I’m pretty lucky, all things considered.
Family health and a beautiful country to live in aside, I have a pretty neat (and unique) career. A couple weeks ago I opened up the small rink on a Thursday morning with my peewee team, shut it down at the end of the night after the Maidens of Mayhem hockey class and then opened it up again on Friday morning for another practice.
And now I’m writing about it.
American Thanksgiving has come and gone. We don’t leap to quite the same level of fever pitch as our southern neighbours, but when our big holidays roll around, I always seem to get caught looking back.
How ‘bout you?
Here are 3 things we should all be thinking about over the Christmas Break.
Now, normally I write these articles to a specific audience. Usually, parents of minor hockey players, recreational tennis players and fitness enthusiasts (or hopeful enthusiasts).
This question, however, appeals to everybody who plays, watches and/or cheers.
So, really ask yourself: what do you love about the game?
What do you love about your game?
Again, we’re talking hockey, tennis, fitness, cricket, basket-weaving or community theatre. Why do you commit your time and energy? Is the love you feel for the sport enough to bring you back after the break? What keeps you going when you get tired?
Self-improvement? Supporting your child’s dreams?
Every athlete wants to improve their skills and have a good time while they're at it.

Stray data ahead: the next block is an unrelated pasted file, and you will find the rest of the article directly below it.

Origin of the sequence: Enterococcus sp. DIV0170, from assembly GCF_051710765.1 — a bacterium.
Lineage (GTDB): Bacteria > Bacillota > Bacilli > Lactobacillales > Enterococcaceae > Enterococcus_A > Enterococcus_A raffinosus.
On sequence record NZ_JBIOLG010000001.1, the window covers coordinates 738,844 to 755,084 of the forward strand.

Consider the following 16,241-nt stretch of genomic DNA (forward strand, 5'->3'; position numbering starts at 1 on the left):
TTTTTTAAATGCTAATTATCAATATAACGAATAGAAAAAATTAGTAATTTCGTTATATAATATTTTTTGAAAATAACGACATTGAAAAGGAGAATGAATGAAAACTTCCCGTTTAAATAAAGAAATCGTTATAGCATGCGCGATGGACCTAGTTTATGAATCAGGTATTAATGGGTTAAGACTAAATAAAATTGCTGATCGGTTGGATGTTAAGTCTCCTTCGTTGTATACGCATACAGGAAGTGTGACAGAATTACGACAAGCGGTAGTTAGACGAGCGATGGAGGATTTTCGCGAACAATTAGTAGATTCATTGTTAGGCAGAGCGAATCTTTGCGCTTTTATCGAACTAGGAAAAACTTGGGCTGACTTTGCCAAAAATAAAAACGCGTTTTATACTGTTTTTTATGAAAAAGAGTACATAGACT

…Honestly, I can’t really think of any reasons to go back to the game after Christmas other than the joy and excitement that comes with it.
But please, if you answered something along the lines of “well, he wants to make team X next season”, then stop. Concentrate on the current season. With healthy process comes healthy results.
As a taxi-driving parent, it’s easy to fall into the trap of feeling unappreciated.
Believe me, your kids appreciate you. Yeah, they might take you for granted, but it’s only because you’re the only true authority they’ve known their whole life.
Ask yourself when the last was that you thanked your parents for everything they’ve done for you. I know I rarely do, because all the conversations with my parents devolve into sarcastic jokes about how my peewee team could beat the Edmonton Oilers.
Also, it’s awkward thanking your parents. Isn’t it?
So, if you do feel under-appreciated, just make your kid cook dinner or something. Or tell them they’re on their own for the weekend.
That’ll learn ‘em!
The holidays are a beautiful time to get away from one life for a bit, but in that absence, your fondness for that life should return. You choose to live the way you live, so let’s be thankful for what we have.
…And thankful when we can ignore it for a wee bit.